With the advent of the 1900’s, Grottalie paid a high tribute in terms of human lives in World War I and II. Only after the Second World War did the borgo finally begin to experience economic stability and security. Grottaglie had finally found the key to transforming its principle commercial activities into the cornerstone for its economic and social rebirth, leveraging on its agriculture, premium vineyards, world class ceramics, and in recent years, a flourishing tourism industry. Today, thanks to this fulcrum of creative vitality, Grottaglie can proudly boast being one of the most populated and thriving towns in the province.

Il Castello Episcopio, The Bishop’s Castle

Even today, the Castle of Grottaglie represents the symbol of the temporal power the bishops of Taranto exercised over the city. The exact date of its construction is not documented, but we are certain that its original nucleus was already present in the XV century. This structure included the “Torre Maestra”, a tower inside the castle rising 28 meters with four independent floors, and the Bishop’s residence with an internal garden and terrace.

The ancient stalls no longer fulfill their original function and now lend themselves to celebrating Grottaglie’s traditional culture, as the site of the Museum of Ceramics. Every year, the Castle hosts two important exhibitions: the Ceramics Exhibition, and the Living Nativity Scene, displaying the city’s heritage of artisan masterpieces.

Differently from fortresses constructed for defensive purposes, the Castle, with its crenellated walls, was built as a noble home, probably for the Archbishop Giacomo dell’Atri. Over the centuries the structure has undergone numerous restorations and the exterior is now embellished with Baroque decor.

 Chiesa la Collegiata Maria Ss.ma Annunziata, The ‘Mother’ Church.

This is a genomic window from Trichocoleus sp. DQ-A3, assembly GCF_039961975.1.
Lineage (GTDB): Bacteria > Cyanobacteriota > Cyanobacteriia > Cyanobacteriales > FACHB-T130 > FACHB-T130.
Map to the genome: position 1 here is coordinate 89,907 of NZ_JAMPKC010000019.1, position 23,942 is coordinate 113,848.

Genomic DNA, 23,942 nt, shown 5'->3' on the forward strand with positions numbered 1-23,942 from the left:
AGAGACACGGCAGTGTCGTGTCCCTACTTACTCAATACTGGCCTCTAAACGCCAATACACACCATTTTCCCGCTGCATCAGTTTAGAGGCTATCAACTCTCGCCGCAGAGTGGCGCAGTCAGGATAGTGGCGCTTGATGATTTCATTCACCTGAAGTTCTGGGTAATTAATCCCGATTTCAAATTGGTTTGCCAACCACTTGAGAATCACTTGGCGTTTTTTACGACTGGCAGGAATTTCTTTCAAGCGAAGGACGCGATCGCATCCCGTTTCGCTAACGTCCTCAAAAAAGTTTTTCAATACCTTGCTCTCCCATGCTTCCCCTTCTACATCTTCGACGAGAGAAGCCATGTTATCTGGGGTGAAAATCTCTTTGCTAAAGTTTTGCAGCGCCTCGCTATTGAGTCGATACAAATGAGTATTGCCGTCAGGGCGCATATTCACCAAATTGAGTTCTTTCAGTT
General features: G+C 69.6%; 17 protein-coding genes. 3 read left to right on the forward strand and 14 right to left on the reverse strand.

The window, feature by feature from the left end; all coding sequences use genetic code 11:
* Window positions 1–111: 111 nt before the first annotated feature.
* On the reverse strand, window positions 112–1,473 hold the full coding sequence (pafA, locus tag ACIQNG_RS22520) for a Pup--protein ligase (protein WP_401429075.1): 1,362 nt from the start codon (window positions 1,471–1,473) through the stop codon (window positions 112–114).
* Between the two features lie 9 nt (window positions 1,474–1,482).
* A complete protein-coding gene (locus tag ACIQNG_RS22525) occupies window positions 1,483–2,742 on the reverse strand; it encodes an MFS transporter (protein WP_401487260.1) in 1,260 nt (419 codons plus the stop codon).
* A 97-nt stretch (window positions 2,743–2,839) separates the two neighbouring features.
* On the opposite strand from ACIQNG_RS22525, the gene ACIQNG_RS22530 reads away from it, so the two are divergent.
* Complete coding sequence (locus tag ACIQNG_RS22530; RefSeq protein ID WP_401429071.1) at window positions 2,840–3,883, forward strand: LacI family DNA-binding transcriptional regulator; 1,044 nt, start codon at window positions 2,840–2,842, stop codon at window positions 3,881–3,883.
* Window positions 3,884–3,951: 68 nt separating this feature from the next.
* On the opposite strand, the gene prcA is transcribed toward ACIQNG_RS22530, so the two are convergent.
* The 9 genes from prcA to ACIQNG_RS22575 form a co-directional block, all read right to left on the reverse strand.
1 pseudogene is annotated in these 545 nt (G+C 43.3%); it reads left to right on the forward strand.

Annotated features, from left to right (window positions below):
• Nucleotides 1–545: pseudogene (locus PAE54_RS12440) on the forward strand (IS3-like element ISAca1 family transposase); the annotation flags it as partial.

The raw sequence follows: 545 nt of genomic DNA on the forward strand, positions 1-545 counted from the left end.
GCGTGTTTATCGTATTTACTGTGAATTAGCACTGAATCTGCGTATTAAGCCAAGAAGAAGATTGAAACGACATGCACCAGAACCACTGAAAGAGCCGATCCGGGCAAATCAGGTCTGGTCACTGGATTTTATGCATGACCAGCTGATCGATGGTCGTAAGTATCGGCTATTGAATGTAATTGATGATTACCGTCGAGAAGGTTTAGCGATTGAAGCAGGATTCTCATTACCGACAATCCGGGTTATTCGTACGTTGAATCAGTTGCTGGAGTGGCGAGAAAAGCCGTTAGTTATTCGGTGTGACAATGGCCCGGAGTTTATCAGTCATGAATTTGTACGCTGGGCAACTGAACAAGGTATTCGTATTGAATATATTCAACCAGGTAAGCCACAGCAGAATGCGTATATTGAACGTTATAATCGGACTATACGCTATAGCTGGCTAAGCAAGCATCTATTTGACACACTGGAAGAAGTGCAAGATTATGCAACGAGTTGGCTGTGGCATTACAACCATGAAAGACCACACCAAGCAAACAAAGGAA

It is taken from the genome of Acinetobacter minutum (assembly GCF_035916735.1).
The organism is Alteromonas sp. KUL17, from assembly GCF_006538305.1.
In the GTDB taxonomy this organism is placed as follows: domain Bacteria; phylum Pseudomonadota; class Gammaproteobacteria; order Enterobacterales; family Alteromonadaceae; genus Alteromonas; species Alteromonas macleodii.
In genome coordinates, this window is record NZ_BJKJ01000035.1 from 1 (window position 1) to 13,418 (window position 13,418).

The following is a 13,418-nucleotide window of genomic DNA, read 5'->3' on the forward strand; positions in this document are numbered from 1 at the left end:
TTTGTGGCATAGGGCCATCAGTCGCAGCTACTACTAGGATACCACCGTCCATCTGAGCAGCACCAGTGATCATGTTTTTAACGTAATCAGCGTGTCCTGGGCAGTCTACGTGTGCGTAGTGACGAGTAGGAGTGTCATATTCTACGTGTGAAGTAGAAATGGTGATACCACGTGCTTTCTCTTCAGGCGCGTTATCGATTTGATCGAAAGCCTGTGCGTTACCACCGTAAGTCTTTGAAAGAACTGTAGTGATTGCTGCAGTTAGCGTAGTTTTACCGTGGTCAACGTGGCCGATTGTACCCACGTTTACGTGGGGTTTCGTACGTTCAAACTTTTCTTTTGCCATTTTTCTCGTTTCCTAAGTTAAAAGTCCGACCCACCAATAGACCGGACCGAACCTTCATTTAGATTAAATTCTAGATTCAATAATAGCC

The Archbishop Giacomo d’Atri commissioned the most important historical buildings in Grottaglie, one of these being the “Chiesa la Collegiata Maria SS.ma Annunziata”, known by everyone simply as the ‘Mother’ Church. It was constructed in 1372 in Late Romantic style, with a marvelous dome, or ‘cupola’, which enlivens the exterior with its colorful hand painted tiles in geometric designs. The façade is characterized by linear forms and elements,  interrupted only by the large rose window and the central entrance which are decorated with garlands and flowers. This simplicity continues in the interior of the church, foregoing excessive decor to focus the accent on the important elements, such as the high relief of the Annunciation and the Chapel of San Ciro with the painting of the Madonna of the Rosary, attributed to De Matteis.

Museo della Ceramica, The Ceramics Museum

Grottaglie owes much of its fortune to its Ceramics Industry: an activity that  has been the driving force of its economy for centuries.

Since the 1700’s, Grottaglie has been famous for its production of vases, bowls, religious objects, and especially its ‘Capasoni’, amphora of large dimensions used for transporting wine and oil.

In the year 1700, Grottaglie already had forty-two ceramics factories, recognizable by the smoke continually  rising from their high chimneys. Today, this ancient tradition is a great source of pride for Grottaglie: the Ceramics quarter has become an important tourist destination, where you can still visit the traditional “botteghe”, or artisan workshops, to observe the master artisans laboring intently over their creations.

As you walk through the historical streets of Grottaglie, one building will surely catch your eye: the ‘Casa Vestita’, a place where time seems to stand still, but is actually still teeming with life and passion. Every year in this house, Mimmo Vestita hosts an exhibition of his ceramic creations, which he produces with his brother in their workshop in Via Santa Sofia. Mimmo and Carmelo are an indivisible team who, together, bring true masterpieces to life. Carmello works the clay, and Mimmo adds the unique decorative embellishments. The Vestita brothers set an example for this ancient land that is always seeking to valorize the gifts it has inherited, deftly implementing a recipe for success based on the perfect blend of three ingredients: perseverance, tradition and innovation.